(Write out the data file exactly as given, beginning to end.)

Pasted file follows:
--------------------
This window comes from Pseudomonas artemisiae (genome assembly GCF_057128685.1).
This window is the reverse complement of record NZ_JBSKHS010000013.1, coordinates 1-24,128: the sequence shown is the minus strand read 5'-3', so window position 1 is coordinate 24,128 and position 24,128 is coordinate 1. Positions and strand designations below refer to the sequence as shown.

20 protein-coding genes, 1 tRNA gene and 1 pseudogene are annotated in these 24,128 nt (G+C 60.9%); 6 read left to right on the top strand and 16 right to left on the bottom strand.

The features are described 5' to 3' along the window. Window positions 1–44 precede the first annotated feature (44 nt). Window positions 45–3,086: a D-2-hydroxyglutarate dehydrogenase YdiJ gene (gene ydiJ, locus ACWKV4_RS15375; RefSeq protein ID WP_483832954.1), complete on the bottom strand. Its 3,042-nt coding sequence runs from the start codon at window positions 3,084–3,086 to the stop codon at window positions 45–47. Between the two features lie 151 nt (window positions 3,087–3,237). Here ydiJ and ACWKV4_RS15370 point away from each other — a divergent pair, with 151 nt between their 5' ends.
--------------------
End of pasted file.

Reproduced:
This window comes from Pseudomonas artemisiae (genome assembly GCF_057128685.1).
This window is the reverse complement of record NZ_JBSKHS010000013.1, coordinates 1-24,128: the sequence shown is the minus strand read 5'-3', so window position 1 is coordinate 24,128 and position 24,128 is coordinate 1. Positions and strand designations below refer to the sequence as shown.

20 protein-coding genes, 1 tRNA gene and 1 pseudogene are annotated in these 24,128 nt (G+C 60.9%); 6 read left to right on the top strand and 16 right to left on the bottom strand.

The features are described 5' to 3' along the window. Window positions 1–44 precede the first annotated feature (44 nt). Window positions 45–3,086: a D-2-hydroxyglutarate dehydrogenase YdiJ gene (gene ydiJ, locus ACWKV4_RS15375; RefSeq protein ID WP_483832954.1), complete on the bottom strand. Its 3,042-nt coding sequence runs from the start codon at window positions 3,084–3,086 to the stop codon at window positions 45–47. Between the two features lie 151 nt (window positions 3,087–3,237). Here ydiJ and ACWKV4_RS15370 point away from each other — a divergent pair, with 151 nt between their 5' ends.